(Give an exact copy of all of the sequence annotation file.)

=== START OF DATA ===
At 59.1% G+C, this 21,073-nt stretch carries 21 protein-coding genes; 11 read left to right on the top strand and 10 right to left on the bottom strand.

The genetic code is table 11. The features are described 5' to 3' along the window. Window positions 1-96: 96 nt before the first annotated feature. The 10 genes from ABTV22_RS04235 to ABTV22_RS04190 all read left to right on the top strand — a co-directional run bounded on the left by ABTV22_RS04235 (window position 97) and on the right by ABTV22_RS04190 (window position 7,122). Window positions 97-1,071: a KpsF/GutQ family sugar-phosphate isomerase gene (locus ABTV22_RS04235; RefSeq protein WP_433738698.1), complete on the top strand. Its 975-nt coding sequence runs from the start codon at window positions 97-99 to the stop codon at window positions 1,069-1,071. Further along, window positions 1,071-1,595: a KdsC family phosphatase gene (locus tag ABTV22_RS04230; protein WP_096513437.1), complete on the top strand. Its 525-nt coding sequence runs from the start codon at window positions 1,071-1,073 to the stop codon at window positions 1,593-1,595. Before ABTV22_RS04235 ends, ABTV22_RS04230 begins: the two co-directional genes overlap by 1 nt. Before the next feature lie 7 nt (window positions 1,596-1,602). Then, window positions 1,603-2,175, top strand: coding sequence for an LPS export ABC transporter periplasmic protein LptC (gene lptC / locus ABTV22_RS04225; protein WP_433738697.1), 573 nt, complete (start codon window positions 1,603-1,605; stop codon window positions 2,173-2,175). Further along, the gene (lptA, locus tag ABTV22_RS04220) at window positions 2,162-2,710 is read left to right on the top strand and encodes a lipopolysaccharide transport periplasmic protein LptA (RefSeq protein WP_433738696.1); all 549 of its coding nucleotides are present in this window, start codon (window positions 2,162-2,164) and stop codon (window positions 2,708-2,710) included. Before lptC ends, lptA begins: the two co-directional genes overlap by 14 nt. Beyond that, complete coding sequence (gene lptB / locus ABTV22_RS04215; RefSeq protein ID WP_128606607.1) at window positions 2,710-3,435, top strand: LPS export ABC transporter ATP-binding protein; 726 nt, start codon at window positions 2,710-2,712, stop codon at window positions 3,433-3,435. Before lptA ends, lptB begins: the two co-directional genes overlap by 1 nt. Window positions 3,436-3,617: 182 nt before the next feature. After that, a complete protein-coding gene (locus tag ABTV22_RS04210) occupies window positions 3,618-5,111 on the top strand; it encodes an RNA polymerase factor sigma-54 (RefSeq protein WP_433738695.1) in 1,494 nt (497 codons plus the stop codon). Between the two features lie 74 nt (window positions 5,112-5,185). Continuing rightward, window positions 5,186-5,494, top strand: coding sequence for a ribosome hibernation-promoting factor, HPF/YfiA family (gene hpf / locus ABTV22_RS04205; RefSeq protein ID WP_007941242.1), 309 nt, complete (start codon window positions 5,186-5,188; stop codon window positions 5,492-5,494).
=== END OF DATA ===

At 59.1% G+C, this 21,073-nt stretch carries 21 protein-coding genes; 11 read left to right on the top strand and 10 right to left on the bottom strand.

The genetic code is table 11. The features are described 5' to 3' along the window. Window positions 1-96: 96 nt before the first annotated feature. The 10 genes from ABTV22_RS04235 to ABTV22_RS04190 all read left to right on the top strand — a co-directional run bounded on the left by ABTV22_RS04235 (window position 97) and on the right by ABTV22_RS04190 (window position 7,122). Window positions 97-1,071: a KpsF/GutQ family sugar-phosphate isomerase gene (locus ABTV22_RS04235; RefSeq protein WP_433738698.1), complete on the top strand. Its 975-nt coding sequence runs from the start codon at window positions 97-99 to the stop codon at window positions 1,069-1,071. Further along, window positions 1,071-1,595: a KdsC family phosphatase gene (locus tag ABTV22_RS04230; protein WP_096513437.1), complete on the top strand. Its 525-nt coding sequence runs from the start codon at window positions 1,071-1,073 to the stop codon at window positions 1,593-1,595. Before ABTV22_RS04235 ends, ABTV22_RS04230 begins: the two co-directional genes overlap by 1 nt. Before the next feature lie 7 nt (window positions 1,596-1,602). Then, window positions 1,603-2,175, top strand: coding sequence for an LPS export ABC transporter periplasmic protein LptC (gene lptC / locus ABTV22_RS04225; protein WP_433738697.1), 573 nt, complete (start codon window positions 1,603-1,605; stop codon window positions 2,173-2,175). Further along, the gene (lptA, locus tag ABTV22_RS04220) at window positions 2,162-2,710 is read left to right on the top strand and encodes a lipopolysaccharide transport periplasmic protein LptA (RefSeq protein WP_433738696.1); all 549 of its coding nucleotides are present in this window, start codon (window positions 2,162-2,164) and stop codon (window positions 2,708-2,710) included. Before lptC ends, lptA begins: the two co-directional genes overlap by 14 nt. Beyond that, complete coding sequence (gene lptB / locus ABTV22_RS04215; RefSeq protein ID WP_128606607.1) at window positions 2,710-3,435, top strand: LPS export ABC transporter ATP-binding protein; 726 nt, start codon at window positions 2,710-2,712, stop codon at window positions 3,433-3,435. Before lptA ends, lptB begins: the two co-directional genes overlap by 1 nt. Window positions 3,436-3,617: 182 nt before the next feature. After that, a complete protein-coding gene (locus tag ABTV22_RS04210) occupies window positions 3,618-5,111 on the top strand; it encodes an RNA polymerase factor sigma-54 (RefSeq protein WP_433738695.1) in 1,494 nt (497 codons plus the stop codon). Between the two features lie 74 nt (window positions 5,112-5,185). Continuing rightward, window positions 5,186-5,494, top strand: coding sequence for a ribosome hibernation-promoting factor, HPF/YfiA family (gene hpf / locus ABTV22_RS04205; RefSeq protein ID WP_007941242.1), 309 nt, complete (start codon window positions 5,186-5,188; stop codon window positions 5,492-5,494).